Most people have a daily routine from the time they get up in the morning to the time they go to bed at night. For many of us that would involve a considerable amount of time spent at work, whether at an office or at home, and this would also include the daily repetition of uneventful tasks like taking the trash out, opening the mail or brushing your teeth. But when the daily routine gets disrupted or something odd or peculiar occurs, it usually results in a more memorable day. It could also be just the beginning of a series of occurrences that change your life and the way you look at the world. This is what happens to Freek Groenevelt (yes, it’s a weird name), the protagonist of De Komst van Joachim Stiller (English title: The Arrival of Joachim Stiller), a magical realism fantasy based on a novel by Belgium writer Hupert Lampo and adapted to film by Harry Kumel.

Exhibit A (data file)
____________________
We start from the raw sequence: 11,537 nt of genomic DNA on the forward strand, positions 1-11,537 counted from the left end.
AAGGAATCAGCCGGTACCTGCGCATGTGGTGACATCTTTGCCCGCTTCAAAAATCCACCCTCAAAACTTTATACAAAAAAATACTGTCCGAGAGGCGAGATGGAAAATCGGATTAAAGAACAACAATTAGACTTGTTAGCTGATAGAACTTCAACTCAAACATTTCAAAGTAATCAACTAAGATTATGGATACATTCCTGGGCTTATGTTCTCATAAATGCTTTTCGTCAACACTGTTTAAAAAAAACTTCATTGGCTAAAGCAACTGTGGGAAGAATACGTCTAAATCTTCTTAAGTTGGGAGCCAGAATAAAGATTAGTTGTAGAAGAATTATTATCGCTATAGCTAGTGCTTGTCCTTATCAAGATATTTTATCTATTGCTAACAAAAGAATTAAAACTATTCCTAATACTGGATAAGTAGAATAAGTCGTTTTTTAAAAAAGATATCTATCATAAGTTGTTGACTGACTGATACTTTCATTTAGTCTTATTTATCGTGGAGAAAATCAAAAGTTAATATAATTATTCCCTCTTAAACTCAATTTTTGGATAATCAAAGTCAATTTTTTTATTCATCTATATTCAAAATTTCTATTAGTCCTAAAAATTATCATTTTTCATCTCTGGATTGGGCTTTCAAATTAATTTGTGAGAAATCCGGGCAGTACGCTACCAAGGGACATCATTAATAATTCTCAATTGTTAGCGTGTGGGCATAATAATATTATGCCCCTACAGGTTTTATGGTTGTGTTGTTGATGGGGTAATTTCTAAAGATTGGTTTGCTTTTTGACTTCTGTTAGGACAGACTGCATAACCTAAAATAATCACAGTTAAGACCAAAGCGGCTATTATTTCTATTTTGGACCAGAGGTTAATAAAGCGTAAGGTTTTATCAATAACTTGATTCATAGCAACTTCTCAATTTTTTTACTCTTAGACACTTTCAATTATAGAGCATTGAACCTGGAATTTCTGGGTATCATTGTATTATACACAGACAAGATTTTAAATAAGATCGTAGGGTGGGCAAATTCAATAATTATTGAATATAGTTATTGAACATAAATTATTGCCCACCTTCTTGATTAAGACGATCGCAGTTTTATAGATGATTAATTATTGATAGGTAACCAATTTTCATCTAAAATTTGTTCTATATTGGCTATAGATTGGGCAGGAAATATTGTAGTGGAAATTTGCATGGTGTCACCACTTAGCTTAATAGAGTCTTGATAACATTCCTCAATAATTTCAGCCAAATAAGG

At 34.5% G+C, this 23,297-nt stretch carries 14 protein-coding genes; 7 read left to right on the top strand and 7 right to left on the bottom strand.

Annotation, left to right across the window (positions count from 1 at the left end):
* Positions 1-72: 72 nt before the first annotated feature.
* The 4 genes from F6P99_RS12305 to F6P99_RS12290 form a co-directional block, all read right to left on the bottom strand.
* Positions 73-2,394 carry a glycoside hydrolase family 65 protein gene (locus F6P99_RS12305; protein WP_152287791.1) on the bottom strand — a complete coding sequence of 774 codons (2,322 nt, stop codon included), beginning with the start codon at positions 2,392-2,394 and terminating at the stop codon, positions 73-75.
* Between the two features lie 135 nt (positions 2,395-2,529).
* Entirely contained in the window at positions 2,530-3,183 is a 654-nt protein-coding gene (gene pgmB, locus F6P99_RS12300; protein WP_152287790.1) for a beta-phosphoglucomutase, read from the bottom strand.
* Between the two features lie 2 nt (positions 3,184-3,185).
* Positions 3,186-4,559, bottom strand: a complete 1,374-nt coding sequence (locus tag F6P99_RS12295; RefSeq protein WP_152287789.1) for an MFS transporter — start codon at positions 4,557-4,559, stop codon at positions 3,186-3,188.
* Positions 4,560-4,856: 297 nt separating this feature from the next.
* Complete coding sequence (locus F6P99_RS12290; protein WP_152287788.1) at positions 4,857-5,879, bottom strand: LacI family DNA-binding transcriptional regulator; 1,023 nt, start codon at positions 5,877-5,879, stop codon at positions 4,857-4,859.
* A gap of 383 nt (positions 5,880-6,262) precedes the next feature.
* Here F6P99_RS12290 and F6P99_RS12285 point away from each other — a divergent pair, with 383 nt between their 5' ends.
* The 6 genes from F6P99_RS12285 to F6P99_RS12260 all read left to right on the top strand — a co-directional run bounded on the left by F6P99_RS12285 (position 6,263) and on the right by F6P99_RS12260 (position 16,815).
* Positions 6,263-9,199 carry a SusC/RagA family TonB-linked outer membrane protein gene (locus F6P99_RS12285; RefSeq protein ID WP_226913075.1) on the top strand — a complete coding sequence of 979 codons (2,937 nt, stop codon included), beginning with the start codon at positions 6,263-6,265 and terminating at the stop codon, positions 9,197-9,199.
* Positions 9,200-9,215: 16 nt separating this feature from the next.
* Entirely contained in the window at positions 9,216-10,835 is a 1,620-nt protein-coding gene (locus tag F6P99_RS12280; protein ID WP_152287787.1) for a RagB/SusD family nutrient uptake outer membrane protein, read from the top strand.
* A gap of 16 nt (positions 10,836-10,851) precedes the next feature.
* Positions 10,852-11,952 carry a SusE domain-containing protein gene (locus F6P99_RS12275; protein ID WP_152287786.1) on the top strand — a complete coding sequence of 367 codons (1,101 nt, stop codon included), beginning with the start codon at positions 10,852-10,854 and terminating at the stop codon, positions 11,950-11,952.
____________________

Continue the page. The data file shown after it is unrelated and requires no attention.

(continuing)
Have you ever woken up from a dream that was almost ordinary in the way it unfolded yet it left you with a feeling that it had taken place in some ethereal twilight zone? That is the best way that I can describe the experience of watching Appointment in Bray aka Rendez-vous a Bray (1971), Andre Delvaux’s artful adaptation of the Julien Gracq short story, Le Roi Cophetua. On the surface, the film has the structure of a traditional character study but is actually much closer in tone and atmosphere to a cinematic haiku, one that offers meditative reflections on memory, friendship and the debilitating effects of war.